5 ways to kick the procrastination habit

April 28, 2023

When was the last time you were absolutely dreading completing a task? Did you do it right away? Chances are, you put it off to do something easier or more enticing. In other words, you chose to procrastinate.

Experts define procrastination as the voluntary delay of some important task we intend to do, despite knowing that we will suffer as a result. Procrastination is more about delaying rather than waiting, but more importantly, experts tell us that procrastination is really about emotional management.

By becoming aware of our emotions and how to regulate them, we can reframe our state of mind and overcome the procrastination habit, explains Lisa Matich, director of Aurora University’s Academic Support Center.

Here are five ways to help reframe procrastination:

  1. Practice positive self-talk. Positive self-talk can help you with emotional regulation, which will make you less likely to procrastinate. Talk to yourself in ways that remind you of your goals. Instead of engaging in the negative self-talk that often leads to procrastination, make affirmative statements. For example, instead of saying, “I wish I hadn’t put this off,” say, “I will start working on this now.”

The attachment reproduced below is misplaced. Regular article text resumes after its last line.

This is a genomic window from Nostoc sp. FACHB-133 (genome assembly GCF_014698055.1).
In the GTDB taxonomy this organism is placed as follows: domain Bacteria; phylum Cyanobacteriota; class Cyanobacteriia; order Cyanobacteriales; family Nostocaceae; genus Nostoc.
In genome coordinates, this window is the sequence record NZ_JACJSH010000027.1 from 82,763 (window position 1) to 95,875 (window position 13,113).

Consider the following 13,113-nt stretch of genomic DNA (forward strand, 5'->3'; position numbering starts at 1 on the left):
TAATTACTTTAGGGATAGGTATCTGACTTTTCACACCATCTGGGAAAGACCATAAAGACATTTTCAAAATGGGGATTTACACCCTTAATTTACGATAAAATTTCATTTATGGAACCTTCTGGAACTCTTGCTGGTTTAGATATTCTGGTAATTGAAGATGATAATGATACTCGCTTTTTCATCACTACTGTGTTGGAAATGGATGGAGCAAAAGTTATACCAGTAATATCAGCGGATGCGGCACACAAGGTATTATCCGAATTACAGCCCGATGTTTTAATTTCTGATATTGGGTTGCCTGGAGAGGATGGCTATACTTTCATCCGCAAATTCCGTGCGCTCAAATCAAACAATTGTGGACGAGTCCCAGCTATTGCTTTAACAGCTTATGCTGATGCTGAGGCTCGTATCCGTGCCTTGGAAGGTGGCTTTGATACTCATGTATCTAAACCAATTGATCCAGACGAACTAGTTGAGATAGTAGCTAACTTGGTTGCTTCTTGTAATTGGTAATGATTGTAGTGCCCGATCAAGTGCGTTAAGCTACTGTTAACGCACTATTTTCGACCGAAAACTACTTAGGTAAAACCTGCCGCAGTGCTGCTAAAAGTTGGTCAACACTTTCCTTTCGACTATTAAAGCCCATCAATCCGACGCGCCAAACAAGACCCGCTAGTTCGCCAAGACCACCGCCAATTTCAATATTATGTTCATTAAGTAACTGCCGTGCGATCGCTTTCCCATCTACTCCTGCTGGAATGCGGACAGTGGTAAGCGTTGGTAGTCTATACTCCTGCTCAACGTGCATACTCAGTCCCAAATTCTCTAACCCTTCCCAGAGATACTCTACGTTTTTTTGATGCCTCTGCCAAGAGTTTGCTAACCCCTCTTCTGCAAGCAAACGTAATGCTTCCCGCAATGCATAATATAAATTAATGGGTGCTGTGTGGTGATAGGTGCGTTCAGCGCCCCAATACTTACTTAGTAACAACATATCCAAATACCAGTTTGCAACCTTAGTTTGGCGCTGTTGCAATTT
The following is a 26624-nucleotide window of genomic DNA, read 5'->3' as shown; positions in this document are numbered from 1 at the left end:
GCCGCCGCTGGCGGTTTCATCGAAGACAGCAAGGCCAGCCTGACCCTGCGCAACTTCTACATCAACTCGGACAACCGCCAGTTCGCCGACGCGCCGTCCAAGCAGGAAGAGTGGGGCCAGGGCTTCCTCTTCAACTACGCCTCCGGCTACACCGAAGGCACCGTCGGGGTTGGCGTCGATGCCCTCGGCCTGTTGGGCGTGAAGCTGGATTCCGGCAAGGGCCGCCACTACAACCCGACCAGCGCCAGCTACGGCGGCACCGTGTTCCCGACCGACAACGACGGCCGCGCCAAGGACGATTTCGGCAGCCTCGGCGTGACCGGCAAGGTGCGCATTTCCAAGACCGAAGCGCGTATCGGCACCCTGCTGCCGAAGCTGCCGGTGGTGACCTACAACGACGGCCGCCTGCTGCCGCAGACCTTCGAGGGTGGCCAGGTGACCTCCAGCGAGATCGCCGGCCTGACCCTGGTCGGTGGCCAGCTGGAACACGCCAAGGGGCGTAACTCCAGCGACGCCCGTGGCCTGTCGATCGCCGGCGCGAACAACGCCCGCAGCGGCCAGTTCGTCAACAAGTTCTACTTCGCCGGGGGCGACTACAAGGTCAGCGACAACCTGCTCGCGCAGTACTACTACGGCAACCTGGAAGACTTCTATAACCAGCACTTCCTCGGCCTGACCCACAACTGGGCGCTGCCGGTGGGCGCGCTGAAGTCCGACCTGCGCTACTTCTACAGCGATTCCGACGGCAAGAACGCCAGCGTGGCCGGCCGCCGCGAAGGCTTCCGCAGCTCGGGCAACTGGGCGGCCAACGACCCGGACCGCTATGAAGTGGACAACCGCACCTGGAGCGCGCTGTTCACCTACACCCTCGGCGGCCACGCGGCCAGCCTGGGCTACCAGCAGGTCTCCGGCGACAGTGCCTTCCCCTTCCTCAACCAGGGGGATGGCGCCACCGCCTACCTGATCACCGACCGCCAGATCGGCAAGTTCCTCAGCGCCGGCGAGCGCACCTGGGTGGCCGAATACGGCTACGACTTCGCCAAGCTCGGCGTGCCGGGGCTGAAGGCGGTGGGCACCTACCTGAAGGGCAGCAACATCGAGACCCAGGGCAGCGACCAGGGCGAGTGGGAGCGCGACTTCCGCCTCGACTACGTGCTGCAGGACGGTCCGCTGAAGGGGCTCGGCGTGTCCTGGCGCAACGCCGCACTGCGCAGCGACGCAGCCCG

2. Commit to starting new habits. At its core, procrastination is a habit that is developed when our brains decide that delaying a task creates a better reward than working toward completing it. By committing to creating new, more productive habits, we can teach our brains to view completing a task as a reward in itself.
  3. Alter your perspective. Large projects are often daunting. How will you ever get it done? Overcome the temptation to avoid starting a big task by breaking it down into smaller pieces. These bite-sized tasks can seem more attainable than one large task, making it more inviting for you to begin.
  4. Look for what’s appealing about completing the task. Rather than thinking about the outcome — for example, the grade at the end of an assignment — think about what you want to get out of your task. Are you looking to learn something new or improve on a skill? Look for outcomes that occur along the way as you complete the task.
  5. Think about productive reasons to complete tasks. Set yourself positive, concrete, meaningful goals, and be realistic about what you can complete so you don’t sabotage yourself.

For more tips on overcoming procrastination, watch the recording of a presentation previously given by Lisa Matich. The Academic Support Center also offers individualized coaching so you can learn strategies to help you achieve academic success. Make an appointment through Academic SupportNet on Okta